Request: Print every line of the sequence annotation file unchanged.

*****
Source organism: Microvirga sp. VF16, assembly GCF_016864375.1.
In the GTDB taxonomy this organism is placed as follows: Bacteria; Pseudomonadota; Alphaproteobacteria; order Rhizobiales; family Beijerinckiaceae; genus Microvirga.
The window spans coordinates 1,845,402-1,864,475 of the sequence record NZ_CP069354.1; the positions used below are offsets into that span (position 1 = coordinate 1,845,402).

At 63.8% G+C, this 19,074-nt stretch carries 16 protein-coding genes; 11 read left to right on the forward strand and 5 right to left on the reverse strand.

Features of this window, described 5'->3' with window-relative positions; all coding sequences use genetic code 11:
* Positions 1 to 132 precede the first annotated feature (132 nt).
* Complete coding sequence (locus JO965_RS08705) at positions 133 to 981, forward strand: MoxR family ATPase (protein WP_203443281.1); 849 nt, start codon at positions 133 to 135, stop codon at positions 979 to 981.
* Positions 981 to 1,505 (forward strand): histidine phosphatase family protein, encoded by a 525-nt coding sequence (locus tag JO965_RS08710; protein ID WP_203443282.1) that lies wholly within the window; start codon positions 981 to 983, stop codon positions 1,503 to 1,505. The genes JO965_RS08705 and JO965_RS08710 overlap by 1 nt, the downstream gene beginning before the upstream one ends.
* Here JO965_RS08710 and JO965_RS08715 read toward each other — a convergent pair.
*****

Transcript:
Source organism: Microvirga sp. VF16, assembly GCF_016864375.1.
In the GTDB taxonomy this organism is placed as follows: Bacteria; Pseudomonadota; Alphaproteobacteria; order Rhizobiales; family Beijerinckiaceae; genus Microvirga.
The window spans coordinates 1,845,402-1,864,475 of the sequence record NZ_CP069354.1; the positions used below are offsets into that span (position 1 = coordinate 1,845,402).

At 63.8% G+C, this 19,074-nt stretch carries 16 protein-coding genes; 11 read left to right on the forward strand and 5 right to left on the reverse strand.

Features of this window, described 5'->3' with window-relative positions; all coding sequences use genetic code 11:
* Positions 1 to 132 precede the first annotated feature (132 nt).
* Complete coding sequence (locus JO965_RS08705) at positions 133 to 981, forward strand: MoxR family ATPase (protein WP_203443281.1); 849 nt, start codon at positions 133 to 135, stop codon at positions 979 to 981.
* Positions 981 to 1,505 (forward strand): histidine phosphatase family protein, encoded by a 525-nt coding sequence (locus tag JO965_RS08710; protein ID WP_203443282.1) that lies wholly within the window; start codon positions 981 to 983, stop codon positions 1,503 to 1,505. The genes JO965_RS08705 and JO965_RS08710 overlap by 1 nt, the downstream gene beginning before the upstream one ends.
* Here JO965_RS08710 and JO965_RS08715 read toward each other — a convergent pair.